CALGARY — Alberta’s premier is dismissing concerns over a bill that fires the man who had been investigating wrongdoing within the United Conservative Party.
Jason Kenney says he and other conservatives have long believed it’s redundant to have an election commissioner and a chief electoral officer occupying separate offices.
The bill, which was introduced in the legislature Monday and passed on Thursday, makes the commissioner’s job a staff position in the chief electoral office.
It specifies that commissioner Lorne Gibson’s contract, which was to run until 2023, be terminated.
Kenney’s government has been accused of rushing the legislation through without allowing enough debate.
The premier says it needed to be done quickly to provide certainty to three dozen agencies, boards and commissions that are undergoing structural change.
He says any investigations underway would continue.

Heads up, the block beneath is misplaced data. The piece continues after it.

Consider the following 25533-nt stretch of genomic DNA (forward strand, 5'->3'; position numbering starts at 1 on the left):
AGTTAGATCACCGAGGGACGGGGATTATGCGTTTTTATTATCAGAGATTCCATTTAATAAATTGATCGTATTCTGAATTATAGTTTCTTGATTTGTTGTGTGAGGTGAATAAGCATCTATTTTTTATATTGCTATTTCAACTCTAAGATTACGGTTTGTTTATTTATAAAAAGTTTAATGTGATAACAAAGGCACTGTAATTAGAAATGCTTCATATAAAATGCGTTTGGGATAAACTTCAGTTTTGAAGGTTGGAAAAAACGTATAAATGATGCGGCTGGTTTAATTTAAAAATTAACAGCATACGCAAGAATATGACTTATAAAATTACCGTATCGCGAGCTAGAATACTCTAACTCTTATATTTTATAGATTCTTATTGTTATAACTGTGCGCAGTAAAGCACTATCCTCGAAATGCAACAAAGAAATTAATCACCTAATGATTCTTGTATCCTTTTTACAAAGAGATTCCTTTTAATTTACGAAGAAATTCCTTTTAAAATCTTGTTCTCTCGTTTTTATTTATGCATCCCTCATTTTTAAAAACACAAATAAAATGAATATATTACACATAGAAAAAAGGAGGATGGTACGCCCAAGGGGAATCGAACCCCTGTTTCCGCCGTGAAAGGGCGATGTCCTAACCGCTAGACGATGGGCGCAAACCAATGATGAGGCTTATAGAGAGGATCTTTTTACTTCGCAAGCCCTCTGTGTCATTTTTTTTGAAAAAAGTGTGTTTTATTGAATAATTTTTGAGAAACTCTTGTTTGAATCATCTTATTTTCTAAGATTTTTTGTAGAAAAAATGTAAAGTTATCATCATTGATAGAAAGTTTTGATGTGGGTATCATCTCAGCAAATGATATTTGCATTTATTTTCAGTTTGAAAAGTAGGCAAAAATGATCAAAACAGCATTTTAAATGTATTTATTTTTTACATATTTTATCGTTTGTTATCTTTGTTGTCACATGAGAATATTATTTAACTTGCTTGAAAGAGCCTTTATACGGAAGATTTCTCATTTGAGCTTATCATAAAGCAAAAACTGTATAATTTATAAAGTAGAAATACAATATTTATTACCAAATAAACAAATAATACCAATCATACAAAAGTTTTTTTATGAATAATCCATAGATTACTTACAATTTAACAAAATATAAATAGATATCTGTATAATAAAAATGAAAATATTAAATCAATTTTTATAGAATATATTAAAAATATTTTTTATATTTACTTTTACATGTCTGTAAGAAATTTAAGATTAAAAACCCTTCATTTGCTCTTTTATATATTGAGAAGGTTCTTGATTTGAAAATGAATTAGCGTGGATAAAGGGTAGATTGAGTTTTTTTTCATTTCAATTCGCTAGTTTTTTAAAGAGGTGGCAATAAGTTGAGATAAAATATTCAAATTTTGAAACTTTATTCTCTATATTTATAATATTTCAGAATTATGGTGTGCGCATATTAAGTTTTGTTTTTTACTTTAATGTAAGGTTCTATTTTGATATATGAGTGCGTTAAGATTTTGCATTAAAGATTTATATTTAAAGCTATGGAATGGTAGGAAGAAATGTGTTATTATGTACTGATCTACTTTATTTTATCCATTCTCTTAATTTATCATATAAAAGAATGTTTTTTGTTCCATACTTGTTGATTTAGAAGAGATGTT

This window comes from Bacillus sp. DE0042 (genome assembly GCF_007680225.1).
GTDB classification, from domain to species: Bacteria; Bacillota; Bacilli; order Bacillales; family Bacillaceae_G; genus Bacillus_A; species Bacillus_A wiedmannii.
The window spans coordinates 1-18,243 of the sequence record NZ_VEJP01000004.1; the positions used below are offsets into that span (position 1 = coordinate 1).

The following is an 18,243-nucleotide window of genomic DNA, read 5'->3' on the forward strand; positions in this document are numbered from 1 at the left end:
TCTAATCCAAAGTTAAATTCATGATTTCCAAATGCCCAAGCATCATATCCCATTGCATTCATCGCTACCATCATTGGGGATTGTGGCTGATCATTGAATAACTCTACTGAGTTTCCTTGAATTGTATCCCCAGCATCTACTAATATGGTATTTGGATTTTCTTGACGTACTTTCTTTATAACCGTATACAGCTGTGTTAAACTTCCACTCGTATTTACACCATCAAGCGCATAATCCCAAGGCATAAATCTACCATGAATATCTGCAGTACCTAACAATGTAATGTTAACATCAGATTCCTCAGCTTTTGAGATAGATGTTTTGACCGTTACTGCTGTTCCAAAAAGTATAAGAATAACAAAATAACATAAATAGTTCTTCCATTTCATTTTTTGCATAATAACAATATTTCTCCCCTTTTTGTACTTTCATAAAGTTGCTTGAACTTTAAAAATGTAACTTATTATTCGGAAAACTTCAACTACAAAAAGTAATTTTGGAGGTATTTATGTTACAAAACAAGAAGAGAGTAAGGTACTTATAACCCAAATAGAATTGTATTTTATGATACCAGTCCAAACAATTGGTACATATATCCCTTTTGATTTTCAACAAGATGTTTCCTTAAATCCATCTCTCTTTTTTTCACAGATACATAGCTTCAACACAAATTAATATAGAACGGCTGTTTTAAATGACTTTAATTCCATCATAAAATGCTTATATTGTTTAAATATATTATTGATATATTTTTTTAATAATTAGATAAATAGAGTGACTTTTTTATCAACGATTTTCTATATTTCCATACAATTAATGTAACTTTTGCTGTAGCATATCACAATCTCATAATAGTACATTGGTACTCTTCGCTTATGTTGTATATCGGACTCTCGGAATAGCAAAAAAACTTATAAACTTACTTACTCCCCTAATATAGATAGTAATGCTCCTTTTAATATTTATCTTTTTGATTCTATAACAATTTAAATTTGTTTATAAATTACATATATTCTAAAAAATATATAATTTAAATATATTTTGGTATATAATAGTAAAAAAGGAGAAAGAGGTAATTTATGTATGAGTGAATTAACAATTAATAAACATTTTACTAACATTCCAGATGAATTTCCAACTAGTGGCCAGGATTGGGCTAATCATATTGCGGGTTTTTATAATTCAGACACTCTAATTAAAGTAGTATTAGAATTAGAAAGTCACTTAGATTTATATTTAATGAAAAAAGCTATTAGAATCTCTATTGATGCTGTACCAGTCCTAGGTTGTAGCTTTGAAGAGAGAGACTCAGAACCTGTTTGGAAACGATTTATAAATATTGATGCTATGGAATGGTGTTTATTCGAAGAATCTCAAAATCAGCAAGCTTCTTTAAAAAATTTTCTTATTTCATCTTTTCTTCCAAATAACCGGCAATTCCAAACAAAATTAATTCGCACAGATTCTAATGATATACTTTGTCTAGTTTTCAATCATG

“This simply brings the enforcement function back into the office of the chief electoral officer, where it resided from 1905 to 2018 and where it resides in every other province,” Kenney said Friday.
“The change strengthens the independence of the commissioner, because now the commissioner will be appointed by the independent arm’s-length chief electoral officer, not by politicians.”
Gibson had been investigating fundraising violations tied to the 2017 UCP leadership race won by Kenney and had so far levied more than $200,000 in fines.
This report by The Canadian Press was first published Nov. 22, 2019.
The Canadian Press